'Dr. Toole, I presume, may dress my arm?'
'Good! what more?'
'There's a coach at the door, you'll please to step in, Sir.'
'Good, Sir, again; and now permit me to make a remark. I submit, Sir, to all this violence, and will go with you, under protest, and with a distinct warning to you, Mr. Lowe, and to your respectable body-guard of prize-fighters and ruffians—how many?—two, four, five, six, upon my honour, counting the gentleman upon the floor, and yourself, Sir—seven, pitted against one old fellow, ha, ha, ha!—a distinct warning, Sir, that I hold you accountable for this outrage, and all its consequences.'
'See to that man; I'm afraid he has killed him,', said Lowe.
He was not dead, however, but, as it seemed, suffering intense pain, and unable to speak except in a whisper. They got him up with his back to the wall.
'You issue a warrant against another man whom I believe to be dead, and execute it upon me—rather an Irish proceeding, Sir; but, perhaps, if not considered impertinent, you will permit me to enquire what is the particular offence which that other person has committed, and for which you have been pleased to shoot me?'
'You may read it on the warrant, Sir; 'tis for a murderous assault on Doctor Sturk.'
'Hey? better and better! why, I'm ready to pay five hundred guineas to make him speak; and you'll soon find how expensive a blunder you've committed, Sir,' observed Dangerfield, with a glare of menace through his hollow smile.
'I'll stand that hazard, Sir,' rejoined Lowe, with a confident sneer.
The dreadful sounds of the brief scuffle had called up the scared and curious servants. The smell of the pistol-smoke, the sight of blood, the pale faces of the angry and agitated men, and the spectacle of their master, mangled, ghastly, and smiling, affrighted Mrs. Jukes; and the shock and horror expressed themselves in tears and distracted lamentations.
'I must have your keys, Sir, if you please,' said Mr. Lowe.
'A word first—here, Jukes,' he addressed his housekeeper; 'stop that, you fool!' (she was blubbering loudly) tis a mistake, I tell you; I shall be back in an hour. Meanwhile, here are my keys; let Mr. Lowe, there, have them whenever he likes—all my papers, Sir (turning to Lowe). I've nothing, thank Heaven! to conceal. Pour some port wine into that large glass.'
And he drank it off, and looked better; he appeared before on the point of fainting.
'I beg pardon, gentlemen—will you drink some wine?'
'I thank you, no, Sir. You'll be good enough to give me those keys' (to the housekeeper).
'Give them—certainly,' said Dangerfield.
'Which of them opens the chest of drawers in your master's bed-chamber facing the window?' He glanced at Dangerfield, and thought that he was smiling wider, and his jaws looked hollower, as he repeated—
'If she does not know it, I'll be happy to show it you.'
With a surly nod, Mr. Lowe requited the prisoner's urbanity, and followed Mrs. Jukes into her master's bed-chamber; there was an old-fashioned oak chest of drawers facing the window.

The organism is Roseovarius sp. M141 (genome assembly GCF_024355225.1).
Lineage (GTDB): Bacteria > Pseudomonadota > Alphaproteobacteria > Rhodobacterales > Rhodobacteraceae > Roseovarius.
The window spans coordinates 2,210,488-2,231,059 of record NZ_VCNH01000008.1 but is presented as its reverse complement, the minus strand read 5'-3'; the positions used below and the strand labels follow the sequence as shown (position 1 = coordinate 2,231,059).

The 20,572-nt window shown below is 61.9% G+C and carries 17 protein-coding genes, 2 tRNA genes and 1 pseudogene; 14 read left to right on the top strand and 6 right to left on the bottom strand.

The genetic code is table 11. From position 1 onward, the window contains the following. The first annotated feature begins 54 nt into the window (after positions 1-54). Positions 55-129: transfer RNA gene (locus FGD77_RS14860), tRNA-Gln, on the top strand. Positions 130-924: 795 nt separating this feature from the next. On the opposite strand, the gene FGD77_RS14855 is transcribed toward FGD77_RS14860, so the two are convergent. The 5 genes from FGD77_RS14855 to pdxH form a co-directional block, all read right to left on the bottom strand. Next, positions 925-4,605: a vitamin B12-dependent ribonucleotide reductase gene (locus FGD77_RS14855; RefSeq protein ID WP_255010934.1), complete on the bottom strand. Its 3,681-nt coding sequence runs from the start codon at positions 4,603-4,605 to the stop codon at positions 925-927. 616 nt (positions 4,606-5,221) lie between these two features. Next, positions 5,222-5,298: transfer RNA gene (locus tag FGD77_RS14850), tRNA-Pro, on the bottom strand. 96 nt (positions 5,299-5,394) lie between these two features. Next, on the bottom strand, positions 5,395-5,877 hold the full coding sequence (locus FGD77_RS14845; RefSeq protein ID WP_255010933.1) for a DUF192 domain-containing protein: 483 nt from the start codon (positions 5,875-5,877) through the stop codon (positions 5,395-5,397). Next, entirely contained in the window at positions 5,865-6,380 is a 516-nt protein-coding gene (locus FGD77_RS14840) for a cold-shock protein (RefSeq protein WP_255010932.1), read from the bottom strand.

'Where's Captain Cluffe?' enquired Lowe.
'He stopped at his lodgings, on the way,' answered the man; 'and said he'd be after us in five minutes.'
'Well, be good enough, Madam, to show me the key of these drawers.'
So he opened the drawers in succession, beginning at the top, and searching each carefully, running his fingers along the inner edges, and holding the candle very close, and grunting his disappointment as he closed and locked each in its order.
In the mean time, Doctor Toole was ushered into the little parlour, where sat the disabled master of the Brass Castle. The fussy little mediciner showed in his pale, stern countenance, a sense of the shocking reverse and transformation which the great man of the village had sustained.
'A rather odd situation you find me in, Doctor Toole,' said white Mr. Dangerfield, in his usual harsh tones, but with a cold moisture shining on his face; 'under duresse, Sir, in my own parlour, charged with murdering a gentleman whom I have spent five hundred guineas to bring to speech and life, and myself half murdered by a justice of the peace and his discriminating followers, ha, ha, ha! I'm suffering a little pain, Sir; will you be so good as to lend me your assistance?'
Toole proceeded to his task much more silently than was his wont, and stealing, from time to time, a glance at his noticeable patient with the wild gray eyes, as people peep curiously at what is terrible and repulsive.
Tis broken, of course,' said Dangerfield.
'Why, yes, Sir,' answered Toole; 'the upper arm—a bullet, Sir. H'm, ha—yes; it lies only under the skin, Sir.'
And with a touch of the sharp steel it dropped into the doctor's fingers, and lay on a bloody bit of lint on the table by the wine-glasses. Toole applied his sticking-plaster, and extemporised a set of splints, and had the terrified cook at his elbow tearing up one of her master's shirts into strips for bandages; and so went on neatly and rapidly with his shifty task.